Wine really has a love-hate relationship with heat. Grapes need heat to grow and ferment, but once the wine is bottled it needs to stay far, far away. I’m sure you’ve heard this, along with all the rules on how to serve wine at the right temperature. Today we’re going to talk about what happens to wine when it gets hot and give you some tips for handling situations when it’s likely to get a little warm.
Grapes need heat
Heat is necessary for grapes to grow. Some grapes prefer a cool or moderate climate, but they all still need a certain amount of heat and sunlight to ripen. Other grapes absolutely will not ripen if they don’t get enough heat, like Zinfandel and Cabernet Sauvignon. When grapes don’t ripen fully their fruit flavors struggle to develop. This results in wine that tastes a little less fruity than you would expect and unpleasant vegetal notes are more prominent. Many wines have a touch of vegetal notes, but it’s usually not great when they’re front and center.
When this happens (because sometimes the weather’s just a little too cool) some winemakers can try to compensate by blending with other varietals or grapes from other vineyards. This isn’t always possible, though, so sometimes they’ll use the grapes to experiment or just roll with it.
Fermentation is another time when heat is very important. Fermentation won’t take place without temperatures because the yeast won’t be able to eat the sugar in the juice and convert it to alcohol. There’s a fine balance, though, because you don’t want the yeast to eat the sugar too fast.
Heat is wine’s best friend when it comes to getting the wine to the bottle. Once it’s there, though, the relationship changes dramatically.
Heat + Bottled Wine = Sour Grapes
Once wine is bottled, it wants to be kept cool and out of the sun. You know how it feels like when you’re sitting near a window with the sun streaming in or sitting in a hot car without the A/C on? It’s pretty darn unpleasant. That’s how wine feels when it gets hot or has the sun shining on it, too.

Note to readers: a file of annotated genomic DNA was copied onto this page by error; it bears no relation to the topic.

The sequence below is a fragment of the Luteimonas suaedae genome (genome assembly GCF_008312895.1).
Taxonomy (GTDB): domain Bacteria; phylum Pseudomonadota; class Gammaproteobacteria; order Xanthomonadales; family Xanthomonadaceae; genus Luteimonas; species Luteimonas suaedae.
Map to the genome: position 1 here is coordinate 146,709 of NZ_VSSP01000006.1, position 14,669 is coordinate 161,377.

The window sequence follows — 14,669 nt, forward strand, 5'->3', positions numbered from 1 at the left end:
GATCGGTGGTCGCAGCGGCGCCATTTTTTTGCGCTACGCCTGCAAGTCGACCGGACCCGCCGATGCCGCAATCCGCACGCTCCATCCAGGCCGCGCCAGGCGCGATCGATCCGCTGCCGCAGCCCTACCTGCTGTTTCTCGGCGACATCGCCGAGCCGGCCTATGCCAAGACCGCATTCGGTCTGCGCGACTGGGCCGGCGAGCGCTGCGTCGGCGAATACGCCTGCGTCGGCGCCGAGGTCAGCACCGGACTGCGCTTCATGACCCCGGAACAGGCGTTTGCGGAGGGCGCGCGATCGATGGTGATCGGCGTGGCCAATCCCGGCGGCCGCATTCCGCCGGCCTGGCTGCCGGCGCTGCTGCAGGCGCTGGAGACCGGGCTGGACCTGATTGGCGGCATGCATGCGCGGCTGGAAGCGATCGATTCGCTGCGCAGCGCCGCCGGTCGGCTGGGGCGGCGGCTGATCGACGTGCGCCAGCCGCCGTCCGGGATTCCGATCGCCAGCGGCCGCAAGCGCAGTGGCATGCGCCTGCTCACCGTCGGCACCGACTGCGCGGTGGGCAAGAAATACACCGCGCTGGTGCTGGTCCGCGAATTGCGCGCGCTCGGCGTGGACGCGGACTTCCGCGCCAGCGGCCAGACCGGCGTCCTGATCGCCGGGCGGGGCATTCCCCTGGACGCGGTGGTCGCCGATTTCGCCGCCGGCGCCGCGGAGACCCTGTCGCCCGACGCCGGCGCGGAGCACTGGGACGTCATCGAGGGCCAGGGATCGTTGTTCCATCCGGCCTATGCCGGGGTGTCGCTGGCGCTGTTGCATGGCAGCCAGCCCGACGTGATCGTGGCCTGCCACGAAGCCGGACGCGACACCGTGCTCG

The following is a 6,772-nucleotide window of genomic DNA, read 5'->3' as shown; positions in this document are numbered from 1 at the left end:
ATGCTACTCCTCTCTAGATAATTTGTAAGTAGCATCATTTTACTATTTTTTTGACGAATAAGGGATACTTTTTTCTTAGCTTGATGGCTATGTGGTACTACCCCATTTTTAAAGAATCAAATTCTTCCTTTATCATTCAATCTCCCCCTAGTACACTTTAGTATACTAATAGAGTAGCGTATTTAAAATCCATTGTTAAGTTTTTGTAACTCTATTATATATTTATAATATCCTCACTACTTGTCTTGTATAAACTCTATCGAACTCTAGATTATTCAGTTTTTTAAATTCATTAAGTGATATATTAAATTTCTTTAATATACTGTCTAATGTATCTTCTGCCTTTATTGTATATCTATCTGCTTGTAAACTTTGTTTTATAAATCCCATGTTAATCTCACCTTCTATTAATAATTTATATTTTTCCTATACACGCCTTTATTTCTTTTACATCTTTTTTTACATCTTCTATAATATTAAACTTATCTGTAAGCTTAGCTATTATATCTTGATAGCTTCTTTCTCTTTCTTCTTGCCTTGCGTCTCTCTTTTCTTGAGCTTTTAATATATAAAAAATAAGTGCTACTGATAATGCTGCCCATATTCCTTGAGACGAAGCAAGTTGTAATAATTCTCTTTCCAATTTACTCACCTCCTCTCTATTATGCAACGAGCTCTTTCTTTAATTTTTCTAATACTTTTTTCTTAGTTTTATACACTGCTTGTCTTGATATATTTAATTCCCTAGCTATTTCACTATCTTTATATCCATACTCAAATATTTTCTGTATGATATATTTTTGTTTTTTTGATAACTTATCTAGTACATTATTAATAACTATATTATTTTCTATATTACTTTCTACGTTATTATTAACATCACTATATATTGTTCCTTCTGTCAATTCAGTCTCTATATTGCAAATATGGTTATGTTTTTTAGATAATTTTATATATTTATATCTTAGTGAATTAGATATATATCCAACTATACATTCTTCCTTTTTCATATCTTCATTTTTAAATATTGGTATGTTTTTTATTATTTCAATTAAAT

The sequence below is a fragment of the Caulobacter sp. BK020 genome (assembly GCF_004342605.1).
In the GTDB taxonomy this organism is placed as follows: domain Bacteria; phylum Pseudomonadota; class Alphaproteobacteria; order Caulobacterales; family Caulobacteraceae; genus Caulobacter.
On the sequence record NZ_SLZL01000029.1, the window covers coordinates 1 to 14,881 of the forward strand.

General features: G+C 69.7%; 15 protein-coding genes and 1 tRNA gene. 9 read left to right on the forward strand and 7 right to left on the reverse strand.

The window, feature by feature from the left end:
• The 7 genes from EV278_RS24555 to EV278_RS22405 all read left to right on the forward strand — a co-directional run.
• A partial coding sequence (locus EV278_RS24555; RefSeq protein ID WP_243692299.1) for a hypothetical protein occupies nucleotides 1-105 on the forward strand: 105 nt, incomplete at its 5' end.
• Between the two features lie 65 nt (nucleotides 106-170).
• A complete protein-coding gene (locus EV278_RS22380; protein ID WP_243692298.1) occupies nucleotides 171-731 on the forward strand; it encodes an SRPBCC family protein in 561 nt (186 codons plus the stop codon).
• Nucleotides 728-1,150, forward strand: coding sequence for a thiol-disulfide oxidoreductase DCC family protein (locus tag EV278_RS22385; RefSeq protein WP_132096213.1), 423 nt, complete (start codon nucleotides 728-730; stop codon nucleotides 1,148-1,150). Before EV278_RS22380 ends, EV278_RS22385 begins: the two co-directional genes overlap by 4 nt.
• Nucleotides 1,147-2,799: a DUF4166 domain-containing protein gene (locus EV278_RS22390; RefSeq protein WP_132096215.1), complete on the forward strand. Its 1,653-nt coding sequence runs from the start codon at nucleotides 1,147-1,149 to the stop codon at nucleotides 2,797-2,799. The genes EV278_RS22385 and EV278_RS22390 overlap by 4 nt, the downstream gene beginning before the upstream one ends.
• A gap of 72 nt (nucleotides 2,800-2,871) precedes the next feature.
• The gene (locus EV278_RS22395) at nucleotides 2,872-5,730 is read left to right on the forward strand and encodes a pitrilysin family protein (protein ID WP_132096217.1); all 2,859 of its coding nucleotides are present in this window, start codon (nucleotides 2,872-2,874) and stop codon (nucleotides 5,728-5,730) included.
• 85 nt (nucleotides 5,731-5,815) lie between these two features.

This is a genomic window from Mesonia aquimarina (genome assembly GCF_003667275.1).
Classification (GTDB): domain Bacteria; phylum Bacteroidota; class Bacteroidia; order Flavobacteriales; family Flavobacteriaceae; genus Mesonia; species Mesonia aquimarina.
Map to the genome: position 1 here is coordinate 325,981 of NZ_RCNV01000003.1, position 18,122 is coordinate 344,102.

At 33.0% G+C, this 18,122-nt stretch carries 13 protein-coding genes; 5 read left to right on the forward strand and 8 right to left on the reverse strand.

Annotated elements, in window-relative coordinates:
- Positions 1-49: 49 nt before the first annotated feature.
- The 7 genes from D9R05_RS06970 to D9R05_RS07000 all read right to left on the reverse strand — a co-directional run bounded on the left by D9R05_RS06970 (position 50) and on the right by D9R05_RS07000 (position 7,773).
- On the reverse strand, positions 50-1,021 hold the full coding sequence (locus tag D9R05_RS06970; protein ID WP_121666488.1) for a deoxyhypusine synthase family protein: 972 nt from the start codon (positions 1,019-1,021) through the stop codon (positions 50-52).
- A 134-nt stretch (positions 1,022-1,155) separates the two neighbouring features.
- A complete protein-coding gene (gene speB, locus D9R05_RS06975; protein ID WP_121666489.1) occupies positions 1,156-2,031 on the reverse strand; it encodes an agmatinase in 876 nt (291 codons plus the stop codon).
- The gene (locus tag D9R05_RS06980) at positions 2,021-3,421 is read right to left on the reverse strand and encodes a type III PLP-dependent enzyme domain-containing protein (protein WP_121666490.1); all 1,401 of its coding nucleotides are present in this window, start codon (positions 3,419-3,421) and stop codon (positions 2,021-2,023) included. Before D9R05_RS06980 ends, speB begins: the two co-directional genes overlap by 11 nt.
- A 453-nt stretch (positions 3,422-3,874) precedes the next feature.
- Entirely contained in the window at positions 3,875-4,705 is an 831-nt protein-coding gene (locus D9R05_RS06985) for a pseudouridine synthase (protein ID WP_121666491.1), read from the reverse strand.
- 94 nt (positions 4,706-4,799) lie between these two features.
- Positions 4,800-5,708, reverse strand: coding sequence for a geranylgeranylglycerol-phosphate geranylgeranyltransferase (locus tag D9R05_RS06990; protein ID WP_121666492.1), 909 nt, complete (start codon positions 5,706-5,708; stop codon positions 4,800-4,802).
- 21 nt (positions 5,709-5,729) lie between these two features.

In the wine world, a “hot” temperature is over 70 degrees for a prolonged period of time. Now, this doesn’t mean that a bottle of wine on the counter in your 75 degree house is going to spoil before you can drink it, but it will age slightly faster than it would at 50 degrees. For most wine this is no big deal; it really becomes important if you’re laying down bottles to age or you spent a lot on a bottle. I actually just recently got a wine fridge (I know! I can’t believe it took so long, either) so I can say on pretty good authority that most of your standard wine will be okay for a year or two in the low 70s, so don’t worry too much. As long as you keep the wine out of the sun and don’t stick it next to your furnace you should be fine. I used to keep mine in a lower cabinet so it was safely out of the way. Oh, and don’t turn off your A/C during the day in the middle of the summer if you live in the south, unless you like coming home to cooked wine.
You’ll know your wine has been overheated if the cork is pushed up significantly. This is the result of the liquid expanding as it is heated. Corks can also dry out and shrivel up in dry climates. Even if the cork doesn’t give it away, you can taste the difference. The tannins will be more noticeable than they should be and it will seem astringent. The fruits will be more muted and the wine color may be more brown than normal.
Wine on the move
One of the most critical times for wine is when it’s in transit. Whether the wine is moving from the winery to a distribution center or the grocery store, or you’ve picked it up and are taking it home, wine can easily get overheated when it’s on the move, especially in the summer. Some wine shippers will not ship when the temperature is above a certain point along the shipping route, while others pack ice packs into the boxes to help compensate for the weather. Wine can also be shipped overnight to help reduce the time in transit.
If you’re picking up wine at the store, try to make that your last errand on your way home so it doesn’t have to sit in the car while you run in and out of other places. If you’re taking it to a friend’s house but have to go somewhere first, take some ice packs and store it out of the sun or chill it before you leave so it will take more time to heat up. Temperature changes like that aren’t great for wine but won’t do too much damage if you’re opening the bottle in the near future.
Heat really isn’t something to fear when it comes to wine, but you definitely need to be aware of it. It just takes a little bit of forethought to keep your wine protected and safe until you’re ready to drink it.